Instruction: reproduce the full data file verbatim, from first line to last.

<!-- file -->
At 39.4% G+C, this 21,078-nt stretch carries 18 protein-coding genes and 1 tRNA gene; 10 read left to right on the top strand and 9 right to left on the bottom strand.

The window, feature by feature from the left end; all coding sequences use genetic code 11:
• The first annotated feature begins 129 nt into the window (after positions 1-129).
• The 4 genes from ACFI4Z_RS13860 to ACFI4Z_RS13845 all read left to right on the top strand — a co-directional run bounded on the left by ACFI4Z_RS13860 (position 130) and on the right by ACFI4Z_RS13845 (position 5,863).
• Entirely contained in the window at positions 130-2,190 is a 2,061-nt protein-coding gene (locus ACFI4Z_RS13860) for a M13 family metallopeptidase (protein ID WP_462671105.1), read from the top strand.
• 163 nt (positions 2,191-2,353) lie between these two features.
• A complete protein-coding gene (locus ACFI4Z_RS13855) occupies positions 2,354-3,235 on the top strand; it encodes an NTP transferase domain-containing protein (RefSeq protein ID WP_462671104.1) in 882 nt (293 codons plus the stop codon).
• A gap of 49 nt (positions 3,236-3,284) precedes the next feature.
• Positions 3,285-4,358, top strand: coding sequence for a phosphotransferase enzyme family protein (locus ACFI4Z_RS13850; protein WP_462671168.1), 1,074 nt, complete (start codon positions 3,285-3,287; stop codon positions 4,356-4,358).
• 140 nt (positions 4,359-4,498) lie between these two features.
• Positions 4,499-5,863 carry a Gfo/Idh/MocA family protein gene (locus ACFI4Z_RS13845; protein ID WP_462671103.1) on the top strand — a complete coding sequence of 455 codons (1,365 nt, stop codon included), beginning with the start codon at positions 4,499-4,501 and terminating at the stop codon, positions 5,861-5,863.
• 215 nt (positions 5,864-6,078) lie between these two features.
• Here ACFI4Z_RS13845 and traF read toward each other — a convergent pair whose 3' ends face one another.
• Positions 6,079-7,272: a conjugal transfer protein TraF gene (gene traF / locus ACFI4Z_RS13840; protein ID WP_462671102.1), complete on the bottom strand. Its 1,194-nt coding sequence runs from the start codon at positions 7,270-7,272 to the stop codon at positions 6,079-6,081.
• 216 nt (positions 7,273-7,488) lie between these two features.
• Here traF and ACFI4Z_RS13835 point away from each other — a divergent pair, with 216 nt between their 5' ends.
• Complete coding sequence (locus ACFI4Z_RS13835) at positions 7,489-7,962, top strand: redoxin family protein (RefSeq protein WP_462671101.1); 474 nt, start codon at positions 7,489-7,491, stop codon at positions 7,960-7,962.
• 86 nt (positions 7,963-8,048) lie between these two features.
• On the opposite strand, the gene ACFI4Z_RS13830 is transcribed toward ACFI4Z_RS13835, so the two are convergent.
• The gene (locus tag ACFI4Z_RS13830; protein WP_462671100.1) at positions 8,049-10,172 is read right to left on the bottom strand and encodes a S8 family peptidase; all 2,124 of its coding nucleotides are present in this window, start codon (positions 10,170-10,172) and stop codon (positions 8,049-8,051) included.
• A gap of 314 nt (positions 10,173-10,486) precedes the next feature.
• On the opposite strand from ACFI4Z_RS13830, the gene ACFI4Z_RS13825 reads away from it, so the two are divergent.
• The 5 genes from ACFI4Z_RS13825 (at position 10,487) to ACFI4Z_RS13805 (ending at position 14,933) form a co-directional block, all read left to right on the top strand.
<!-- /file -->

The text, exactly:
At 39.4% G+C, this 21,078-nt stretch carries 18 protein-coding genes and 1 tRNA gene; 10 read left to right on the top strand and 9 right to left on the bottom strand.

The window, feature by feature from the left end; all coding sequences use genetic code 11:
• The first annotated feature begins 129 nt into the window (after positions 1-129).
• The 4 genes from ACFI4Z_RS13860 to ACFI4Z_RS13845 all read left to right on the top strand — a co-directional run bounded on the left by ACFI4Z_RS13860 (position 130) and on the right by ACFI4Z_RS13845 (position 5,863).
• Entirely contained in the window at positions 130-2,190 is a 2,061-nt protein-coding gene (locus ACFI4Z_RS13860) for a M13 family metallopeptidase (protein ID WP_462671105.1), read from the top strand.
• 163 nt (positions 2,191-2,353) lie between these two features.
• A complete protein-coding gene (locus ACFI4Z_RS13855) occupies positions 2,354-3,235 on the top strand; it encodes an NTP transferase domain-containing protein (RefSeq protein ID WP_462671104.1) in 882 nt (293 codons plus the stop codon).
• A gap of 49 nt (positions 3,236-3,284) precedes the next feature.
• Positions 3,285-4,358, top strand: coding sequence for a phosphotransferase enzyme family protein (locus ACFI4Z_RS13850; protein WP_462671168.1), 1,074 nt, complete (start codon positions 3,285-3,287; stop codon positions 4,356-4,358).
• 140 nt (positions 4,359-4,498) lie between these two features.
• Positions 4,499-5,863 carry a Gfo/Idh/MocA family protein gene (locus ACFI4Z_RS13845; protein ID WP_462671103.1) on the top strand — a complete coding sequence of 455 codons (1,365 nt, stop codon included), beginning with the start codon at positions 4,499-4,501 and terminating at the stop codon, positions 5,861-5,863.
• 215 nt (positions 5,864-6,078) lie between these two features.
• Here ACFI4Z_RS13845 and traF read toward each other — a convergent pair whose 3' ends face one another.
• Positions 6,079-7,272: a conjugal transfer protein TraF gene (gene traF / locus ACFI4Z_RS13840; protein ID WP_462671102.1), complete on the bottom strand. Its 1,194-nt coding sequence runs from the start codon at positions 7,270-7,272 to the stop codon at positions 6,079-6,081.
• 216 nt (positions 7,273-7,488) lie between these two features.
• Here traF and ACFI4Z_RS13835 point away from each other — a divergent pair, with 216 nt between their 5' ends.
• Complete coding sequence (locus ACFI4Z_RS13835) at positions 7,489-7,962, top strand: redoxin family protein (RefSeq protein WP_462671101.1); 474 nt, start codon at positions 7,489-7,491, stop codon at positions 7,960-7,962.
• 86 nt (positions 7,963-8,048) lie between these two features.
• On the opposite strand, the gene ACFI4Z_RS13830 is transcribed toward ACFI4Z_RS13835, so the two are convergent.
• The gene (locus tag ACFI4Z_RS13830; protein WP_462671100.1) at positions 8,049-10,172 is read right to left on the bottom strand and encodes a S8 family peptidase; all 2,124 of its coding nucleotides are present in this window, start codon (positions 10,170-10,172) and stop codon (positions 8,049-8,051) included.
• A gap of 314 nt (positions 10,173-10,486) precedes the next feature.
• On the opposite strand from ACFI4Z_RS13830, the gene ACFI4Z_RS13825 reads away from it, so the two are divergent.
• The 5 genes from ACFI4Z_RS13825 (at position 10,487) to ACFI4Z_RS13805 (ending at position 14,933) form a co-directional block, all read left to right on the top strand.